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Study reveals factors in ed-tech success

Results reveal that one-to-one computing programs can have a big impact on achievement if properly implemented

 

When properly implemented, technology can have a positive impact on student achievement.

If schools can afford to make only one key investment in education technology, it should be infusing their intervention classes with technology, the study suggests.

 

Schools with one-to-one computing programs have fewer discipline problems, lower dropout rates, and higher rates of college attendance than schools with a higher ratio of students to computers, according to the results of a major new study. But for one-to-one programs to boost student achievement as well, they must be properly implemented, the study found.

Sixty-nine percent of the schools in the study reported that their students’ achievement scores on high-stakes tests were on the rise. Among schools with 1-to-1 computing programs, that figure was 70 percent. But it was 85 percent for schools with 1-to-1 computing programs that employed certain strategies for success, including electronic formative assessments on a regular basis and frequent collaboration of teachers in professional learning communities.

The findings come from Project RED (Revolutionizing Education), a national initiative that aims to prove that when properly implemented, investing in technology can boost student achievement and will result in monetary savings for schools and local governments. The survey results will be revealed June 28 at the annual International Society for Technology in Education (ISTE) conference [Editor's Note: For more live coverage of this year's ISTE conference, go to: http://www.eschoolnews.com/events/conferences/necciste/].

The study is believed to be the largest full-scale look at how technology is being used in schools, and what factors lead to the greatest success in education technology.

Researchers surveyed nearly a thousand schools with diverse student populations and varying levels of technology integration. Using a regressive model of statistical analysis, they correlated 11 measures of success (such as dropout rates, discipline rates, and student achievement scores) with more than 100 independent variables across 22 categories to determine which factors had the biggest impact on success.

Results indicate that schools properly implementing 1-to-1 programs achieve more educational success than schools with higher student-to-computer ratios.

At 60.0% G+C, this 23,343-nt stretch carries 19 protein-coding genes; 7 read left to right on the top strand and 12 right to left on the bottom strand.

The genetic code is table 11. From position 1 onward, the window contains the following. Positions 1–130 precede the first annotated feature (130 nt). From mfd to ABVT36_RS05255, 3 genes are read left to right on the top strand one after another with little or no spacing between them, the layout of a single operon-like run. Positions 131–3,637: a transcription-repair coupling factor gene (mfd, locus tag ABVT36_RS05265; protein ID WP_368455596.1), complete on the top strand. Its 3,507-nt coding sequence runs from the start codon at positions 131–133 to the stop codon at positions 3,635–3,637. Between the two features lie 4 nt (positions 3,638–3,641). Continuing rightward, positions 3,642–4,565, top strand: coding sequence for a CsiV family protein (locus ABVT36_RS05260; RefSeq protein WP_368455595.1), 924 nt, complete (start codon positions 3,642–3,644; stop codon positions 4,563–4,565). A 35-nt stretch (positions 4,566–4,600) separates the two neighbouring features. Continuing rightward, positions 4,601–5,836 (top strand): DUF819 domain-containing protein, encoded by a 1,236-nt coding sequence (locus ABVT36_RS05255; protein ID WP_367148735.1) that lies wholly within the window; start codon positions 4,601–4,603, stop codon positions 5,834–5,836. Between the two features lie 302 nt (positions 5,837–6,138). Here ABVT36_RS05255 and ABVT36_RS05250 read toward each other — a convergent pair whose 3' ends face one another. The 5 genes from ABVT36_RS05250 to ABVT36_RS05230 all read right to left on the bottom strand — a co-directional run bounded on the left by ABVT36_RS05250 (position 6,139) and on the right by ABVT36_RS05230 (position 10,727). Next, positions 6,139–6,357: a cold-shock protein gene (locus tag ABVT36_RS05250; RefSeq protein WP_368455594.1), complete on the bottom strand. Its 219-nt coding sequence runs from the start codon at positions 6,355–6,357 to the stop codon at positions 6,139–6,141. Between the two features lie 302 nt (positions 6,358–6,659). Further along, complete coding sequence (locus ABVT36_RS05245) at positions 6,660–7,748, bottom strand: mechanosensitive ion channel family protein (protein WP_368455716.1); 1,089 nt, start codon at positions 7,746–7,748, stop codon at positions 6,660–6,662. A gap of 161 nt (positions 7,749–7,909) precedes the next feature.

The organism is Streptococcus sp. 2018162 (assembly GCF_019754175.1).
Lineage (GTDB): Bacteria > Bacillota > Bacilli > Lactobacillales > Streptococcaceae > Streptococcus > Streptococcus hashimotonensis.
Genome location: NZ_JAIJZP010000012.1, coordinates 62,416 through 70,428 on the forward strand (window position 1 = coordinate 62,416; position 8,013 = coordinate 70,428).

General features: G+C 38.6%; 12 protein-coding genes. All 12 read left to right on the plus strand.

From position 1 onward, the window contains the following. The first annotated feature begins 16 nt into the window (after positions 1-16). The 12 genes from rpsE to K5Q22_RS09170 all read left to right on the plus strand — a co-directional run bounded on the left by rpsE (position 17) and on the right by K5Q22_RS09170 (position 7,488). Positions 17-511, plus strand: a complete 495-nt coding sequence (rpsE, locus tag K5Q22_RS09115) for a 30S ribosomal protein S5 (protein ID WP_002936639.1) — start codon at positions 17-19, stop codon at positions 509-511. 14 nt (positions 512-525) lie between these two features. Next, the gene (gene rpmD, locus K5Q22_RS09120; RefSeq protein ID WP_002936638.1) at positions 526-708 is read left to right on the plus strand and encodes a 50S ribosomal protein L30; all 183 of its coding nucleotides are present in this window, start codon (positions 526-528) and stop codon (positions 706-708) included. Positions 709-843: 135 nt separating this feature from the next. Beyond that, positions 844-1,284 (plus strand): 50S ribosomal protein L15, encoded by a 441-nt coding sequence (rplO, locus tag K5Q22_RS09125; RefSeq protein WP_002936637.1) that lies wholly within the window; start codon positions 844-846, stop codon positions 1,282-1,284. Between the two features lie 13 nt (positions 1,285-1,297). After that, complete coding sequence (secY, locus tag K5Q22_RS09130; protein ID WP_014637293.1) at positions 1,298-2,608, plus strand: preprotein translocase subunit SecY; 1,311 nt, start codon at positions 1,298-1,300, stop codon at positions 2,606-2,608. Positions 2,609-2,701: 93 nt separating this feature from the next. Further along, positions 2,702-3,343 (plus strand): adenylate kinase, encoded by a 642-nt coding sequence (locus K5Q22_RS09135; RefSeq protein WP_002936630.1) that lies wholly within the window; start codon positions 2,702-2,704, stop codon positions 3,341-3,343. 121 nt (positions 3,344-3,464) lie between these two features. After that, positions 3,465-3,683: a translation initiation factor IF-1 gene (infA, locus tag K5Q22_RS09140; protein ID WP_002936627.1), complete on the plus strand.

“In our practice, we see how personalization and individualization of instruction work best when students have 100-percent access to a computing device,” said Leslie Wilson, president of the One-to-One Institute, a nonprofit organization focused on professional development for technology integration and a co-author of the study.

Leadership and vision are two essential components in technology implementation, the study found, and while all schools can benefit from technology, the study shows that “when principals receive specializing training and technology [is] properly implemented, the benefits increase even more,” according to Project RED.

In fact, a strong principal and strong district leadership are among the most important variables when it comes to implementing education technology and transforming schools, which suggests that change management training is especially important for principals involved in large-scale technology implementations.

“It seems that when the whole rest of the world is using technology to enhance processes, in education we’re not getting that traction, [and it is] particularly frustrating,” said Eileen Lento, education strategist for Intel. “It’s clear now that we have to improve educational outcomes, and in some cases we can’t do that without technology.”

Implementation factors

“The most exciting findings were identification of which implementation factors improve learning outcomes,” said Tom Greaves, CEO of the Greaves Group and founder of the initiative.

Daily technology use in core subject-area classes, frequent technology use in intervention courses, and a low student-to-computer ratio were found to play a critical role in reducing dropout rates, the study reveals. Principal leadership and training also were important factors.

“Students in reading intervention, special education, [and] Title 1 [programs] … benefit from the individualized instruction that technology can provide best,” according to Project RED.

In fact, if schools can afford to make only one key investment in education technology, it should be infusing their intervention classes with technology, the study results suggest. Technology-infused intervention programs were the top predictor for improved high-stakes test scores, lower dropout rates, and improved discipline, Project RED said. The only other top predictor for more than one measure of educational success was a low student-to-computer ratio.

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Comments:

  1. crschmiesing

    June 28, 2010 at 1:06 pm

    I will admit that I have not fully read this article, but have serious concerns when the group doing research (Project RED) has a vested interest in the outcome. According to the article, the stated goal of Project RED is “to prove that when properly implemented investing in technology can boost student achievement and will result in monetary savings for schools and local governments.”